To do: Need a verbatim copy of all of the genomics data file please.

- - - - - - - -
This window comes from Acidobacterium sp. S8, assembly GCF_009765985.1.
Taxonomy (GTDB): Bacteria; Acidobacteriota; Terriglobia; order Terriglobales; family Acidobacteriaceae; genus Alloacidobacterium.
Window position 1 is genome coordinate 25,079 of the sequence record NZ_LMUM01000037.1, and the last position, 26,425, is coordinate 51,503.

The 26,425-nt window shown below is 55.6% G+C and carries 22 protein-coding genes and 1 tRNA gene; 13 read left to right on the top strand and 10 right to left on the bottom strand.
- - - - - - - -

This window comes from Acidobacterium sp. S8, assembly GCF_009765985.1.
Taxonomy (GTDB): Bacteria; Acidobacteriota; Terriglobia; order Terriglobales; family Acidobacteriaceae; genus Alloacidobacterium.
Window position 1 is genome coordinate 25,079 of the sequence record NZ_LMUM01000037.1, and the last position, 26,425, is coordinate 51,503.

The 26,425-nt window shown below is 55.6% G+C and carries 22 protein-coding genes and 1 tRNA gene; 13 read left to right on the top strand and 10 right to left on the bottom strand.